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Polygon Shredder is all the fun of confetti with none of the mess

As I tool around with the cascading confetti waves of web developer Jaume Sanchez Elias’ Polygon Shredder, I feel a bit like Moses parting the red sea. Except this sea isn’t just red, but also blue, yellow, white, and I think I saw a little chartreuse in there.

If you ever had a pet tornado in the ‘90s, Polygon Shredder follows a similar principle. As a sort of desk toy for the digital age, Polygon Shredder works by generating a certain amount of multicolor cubes based on your preference, then shredding them into paper-thin strips and tossing them into the virtual wind. It’s a fully customizable experience, setting the confetti to follow your mouse as you move it about and allowing you to adjust anything from the thickness of the strips to how much they rotate to whether or not they pulsate.

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It’s stunning just how different these slight permutations of the same experience can be. Set the number of confetti strips generated to “almost none” or “a few,” and they’ll move around like leaves in the wind, almost as if a tornado smashed through a Party City. But change that output to “quite a few” or “a lot,” and the confetti behaves more like a wave, one unified force crashing against itself as it moves to your whims. It’s an odd combination of serenity and power, capturing both the meditative calm of staring out at the ocean, while also giving the user the rush of controlling that ocean.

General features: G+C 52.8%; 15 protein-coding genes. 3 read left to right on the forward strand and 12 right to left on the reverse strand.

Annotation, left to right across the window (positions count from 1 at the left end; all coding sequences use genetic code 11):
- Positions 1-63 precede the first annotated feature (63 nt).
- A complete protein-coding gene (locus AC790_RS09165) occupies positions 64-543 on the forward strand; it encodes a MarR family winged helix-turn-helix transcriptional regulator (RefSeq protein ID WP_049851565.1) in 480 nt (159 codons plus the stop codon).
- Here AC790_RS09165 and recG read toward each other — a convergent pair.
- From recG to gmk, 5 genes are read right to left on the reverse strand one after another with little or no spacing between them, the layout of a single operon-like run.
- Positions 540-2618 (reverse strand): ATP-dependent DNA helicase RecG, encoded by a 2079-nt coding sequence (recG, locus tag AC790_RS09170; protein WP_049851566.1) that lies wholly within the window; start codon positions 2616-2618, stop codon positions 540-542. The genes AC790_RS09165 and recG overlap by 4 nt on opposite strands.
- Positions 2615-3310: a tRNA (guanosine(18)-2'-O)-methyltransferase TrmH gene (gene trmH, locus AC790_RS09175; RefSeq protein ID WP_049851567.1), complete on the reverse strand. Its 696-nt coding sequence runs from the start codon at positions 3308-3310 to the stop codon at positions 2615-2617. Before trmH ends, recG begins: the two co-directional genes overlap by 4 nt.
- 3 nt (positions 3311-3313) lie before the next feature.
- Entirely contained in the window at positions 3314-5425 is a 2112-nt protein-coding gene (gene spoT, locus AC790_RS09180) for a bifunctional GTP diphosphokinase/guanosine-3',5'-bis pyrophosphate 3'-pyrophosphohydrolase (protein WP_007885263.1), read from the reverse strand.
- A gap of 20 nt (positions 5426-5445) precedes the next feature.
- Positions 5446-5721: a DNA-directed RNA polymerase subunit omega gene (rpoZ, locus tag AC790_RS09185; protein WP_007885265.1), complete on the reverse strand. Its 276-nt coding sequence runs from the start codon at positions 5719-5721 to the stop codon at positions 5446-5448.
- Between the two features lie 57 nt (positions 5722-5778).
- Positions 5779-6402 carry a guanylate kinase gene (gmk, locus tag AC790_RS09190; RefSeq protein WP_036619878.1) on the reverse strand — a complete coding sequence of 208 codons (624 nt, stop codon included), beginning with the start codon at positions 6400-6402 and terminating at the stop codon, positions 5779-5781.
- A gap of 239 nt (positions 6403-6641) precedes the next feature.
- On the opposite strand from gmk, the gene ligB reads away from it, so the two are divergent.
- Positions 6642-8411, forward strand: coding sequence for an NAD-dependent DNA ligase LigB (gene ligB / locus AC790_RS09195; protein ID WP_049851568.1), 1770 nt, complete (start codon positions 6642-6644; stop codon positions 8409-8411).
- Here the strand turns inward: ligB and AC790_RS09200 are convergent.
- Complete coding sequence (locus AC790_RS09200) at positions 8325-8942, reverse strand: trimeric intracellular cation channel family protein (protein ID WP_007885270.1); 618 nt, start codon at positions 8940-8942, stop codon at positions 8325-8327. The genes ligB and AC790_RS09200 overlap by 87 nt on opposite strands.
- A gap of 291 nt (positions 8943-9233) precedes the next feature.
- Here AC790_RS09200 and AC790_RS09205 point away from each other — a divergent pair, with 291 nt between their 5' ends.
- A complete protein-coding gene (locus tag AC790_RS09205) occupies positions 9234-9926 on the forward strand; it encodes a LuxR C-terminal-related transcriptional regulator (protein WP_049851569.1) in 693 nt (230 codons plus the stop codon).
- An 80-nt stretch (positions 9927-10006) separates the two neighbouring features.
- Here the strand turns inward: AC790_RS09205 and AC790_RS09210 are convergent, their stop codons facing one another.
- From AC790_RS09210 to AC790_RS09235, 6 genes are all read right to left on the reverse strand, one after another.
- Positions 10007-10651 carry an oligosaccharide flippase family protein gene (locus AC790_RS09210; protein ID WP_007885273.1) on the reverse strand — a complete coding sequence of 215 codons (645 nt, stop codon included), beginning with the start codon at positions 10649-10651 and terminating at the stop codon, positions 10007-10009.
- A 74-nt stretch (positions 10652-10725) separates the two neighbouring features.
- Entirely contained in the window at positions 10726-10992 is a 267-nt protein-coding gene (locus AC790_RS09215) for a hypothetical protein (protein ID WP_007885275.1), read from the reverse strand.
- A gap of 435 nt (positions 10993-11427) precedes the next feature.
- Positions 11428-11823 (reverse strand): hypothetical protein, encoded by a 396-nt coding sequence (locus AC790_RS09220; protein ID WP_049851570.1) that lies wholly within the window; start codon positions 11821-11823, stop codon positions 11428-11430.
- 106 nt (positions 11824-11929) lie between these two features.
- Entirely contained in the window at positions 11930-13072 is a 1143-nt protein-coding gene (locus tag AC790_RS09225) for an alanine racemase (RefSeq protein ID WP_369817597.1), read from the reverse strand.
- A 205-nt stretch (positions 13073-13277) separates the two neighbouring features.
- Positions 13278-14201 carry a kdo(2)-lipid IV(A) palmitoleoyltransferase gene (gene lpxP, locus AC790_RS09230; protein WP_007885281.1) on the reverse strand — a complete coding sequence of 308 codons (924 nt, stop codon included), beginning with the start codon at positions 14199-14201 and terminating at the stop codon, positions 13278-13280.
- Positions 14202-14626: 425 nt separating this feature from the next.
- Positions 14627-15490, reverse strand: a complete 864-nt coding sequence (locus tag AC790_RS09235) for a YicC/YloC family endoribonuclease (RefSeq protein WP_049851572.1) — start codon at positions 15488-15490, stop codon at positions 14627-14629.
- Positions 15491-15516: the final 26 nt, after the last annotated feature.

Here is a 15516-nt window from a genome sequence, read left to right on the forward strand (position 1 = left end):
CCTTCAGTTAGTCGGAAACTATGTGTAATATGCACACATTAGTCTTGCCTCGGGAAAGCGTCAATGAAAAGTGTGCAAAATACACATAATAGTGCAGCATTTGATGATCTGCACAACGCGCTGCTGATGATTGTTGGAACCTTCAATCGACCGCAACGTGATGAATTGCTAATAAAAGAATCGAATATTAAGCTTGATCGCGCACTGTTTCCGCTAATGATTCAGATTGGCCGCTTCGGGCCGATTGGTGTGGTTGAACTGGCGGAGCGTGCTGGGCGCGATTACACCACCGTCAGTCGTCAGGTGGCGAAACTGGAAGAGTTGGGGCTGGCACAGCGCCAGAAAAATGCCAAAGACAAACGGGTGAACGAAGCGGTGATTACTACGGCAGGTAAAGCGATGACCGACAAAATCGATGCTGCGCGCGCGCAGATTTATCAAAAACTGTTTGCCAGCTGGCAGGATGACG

art that wouldn’t be possible without a computer

As it stands, I’ve only used Polygon Shredder with either a trackpad or a mouse, but I’d recommend loading it up on a tablet if you can. I enjoy the sense of control I get with my cursor well enough, but I have a feeling using my finger would be all the more satisfying, as if I were actually tossing the confetti into the air myself.

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Elias’ site is filled with similar projects, including a cloud generator and a lava lamp application coyly titled Bumpy Meatballs. Most are tailored around user-manipulated objects and playing with physics, while at the same time featuring abstract spaces that would be impossible to recreate in the real world. As art that wouldn’t be possible without a computer, Elias’ projects are a great example of the types of boundaries only interactive works can break.

You can check out Elias’ full library of work over at Click to Release, and you can find the source code for his projects on his GitHub.